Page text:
They have each chosen a way to express their “indigeneity,” purposefully trading bits of art and culture with others as Native peoples have always done throughout time.
This accounts for how Native values and instincts were present in the crucible of rock, and why so many other musical traditions are woven into Native works.
Mainly living and working outside of the mainstream music industry, Native musicians have joined (or created) small labels, touring below the radar to Indian events and world music festivals, some enjoying greater success in Europe than at home. You won’t find most of them on late night TV shows or commercial radio. But they are regulars on Native radio around the U.S. and occasionally on public radio. Today’s Native music remains somewhat underground, which makes the discovery process both challenging and deliciously rewarding.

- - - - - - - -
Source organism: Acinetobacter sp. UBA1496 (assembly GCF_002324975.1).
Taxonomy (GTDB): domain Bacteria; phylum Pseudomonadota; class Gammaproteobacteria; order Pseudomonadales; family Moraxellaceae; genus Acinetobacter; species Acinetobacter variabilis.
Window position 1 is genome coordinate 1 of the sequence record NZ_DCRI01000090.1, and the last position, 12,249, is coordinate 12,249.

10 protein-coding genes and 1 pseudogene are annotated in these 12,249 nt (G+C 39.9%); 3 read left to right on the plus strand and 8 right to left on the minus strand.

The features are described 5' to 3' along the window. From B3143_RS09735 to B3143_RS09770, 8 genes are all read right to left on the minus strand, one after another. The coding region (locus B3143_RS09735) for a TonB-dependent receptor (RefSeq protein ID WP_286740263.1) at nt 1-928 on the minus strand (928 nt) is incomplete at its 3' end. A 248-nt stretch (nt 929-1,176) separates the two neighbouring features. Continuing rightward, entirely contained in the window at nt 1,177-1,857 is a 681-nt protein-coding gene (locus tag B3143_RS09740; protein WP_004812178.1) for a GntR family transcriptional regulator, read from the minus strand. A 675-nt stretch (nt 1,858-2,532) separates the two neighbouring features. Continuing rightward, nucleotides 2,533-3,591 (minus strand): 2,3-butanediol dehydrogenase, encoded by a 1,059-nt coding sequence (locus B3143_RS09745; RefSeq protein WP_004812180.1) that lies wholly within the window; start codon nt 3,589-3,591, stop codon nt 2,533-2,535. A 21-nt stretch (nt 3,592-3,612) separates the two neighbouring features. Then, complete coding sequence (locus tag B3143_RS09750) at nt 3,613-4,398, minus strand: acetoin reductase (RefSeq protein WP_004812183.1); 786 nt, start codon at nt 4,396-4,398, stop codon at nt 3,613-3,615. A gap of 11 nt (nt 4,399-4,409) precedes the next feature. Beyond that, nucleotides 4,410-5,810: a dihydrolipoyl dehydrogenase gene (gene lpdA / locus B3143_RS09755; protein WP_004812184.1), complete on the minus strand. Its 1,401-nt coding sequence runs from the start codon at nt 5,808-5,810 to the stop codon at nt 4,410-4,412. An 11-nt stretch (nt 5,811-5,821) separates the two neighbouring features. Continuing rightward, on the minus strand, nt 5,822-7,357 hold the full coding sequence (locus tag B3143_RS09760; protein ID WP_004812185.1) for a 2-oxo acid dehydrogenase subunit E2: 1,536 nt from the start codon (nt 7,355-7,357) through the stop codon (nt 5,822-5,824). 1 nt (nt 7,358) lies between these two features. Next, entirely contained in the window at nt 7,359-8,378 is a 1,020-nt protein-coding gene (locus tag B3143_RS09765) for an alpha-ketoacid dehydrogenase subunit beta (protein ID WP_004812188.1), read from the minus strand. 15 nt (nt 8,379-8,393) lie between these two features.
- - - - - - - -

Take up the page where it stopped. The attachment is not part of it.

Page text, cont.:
In that spirit, we’ve created both this list and a Spotify playlist to introduce to you to some Native artists you should know about. Each in their own way carries forward deep traditional values, incorporated musical strands such as reggae, punk, funk, techno, and alternative.
In the Arctic Circle, the only indigenous instruments are the drum and the voice, used to accompany dance, often with masks. From this starting point, and inspired by the ethnic gumbo of The Meters, Pamyua (pron: BUM-you-wah) invented what they call “tribal funk,” a melding of traditional circumpolar chants of Inuit, Yupic and Greenlandic origin, in powerful four-part harmony, propelled by funky percussion, keyboards and occasionally, didgeridoo. Alaskans are very proud of Pamyua and they’re a big inspiration for Native youth.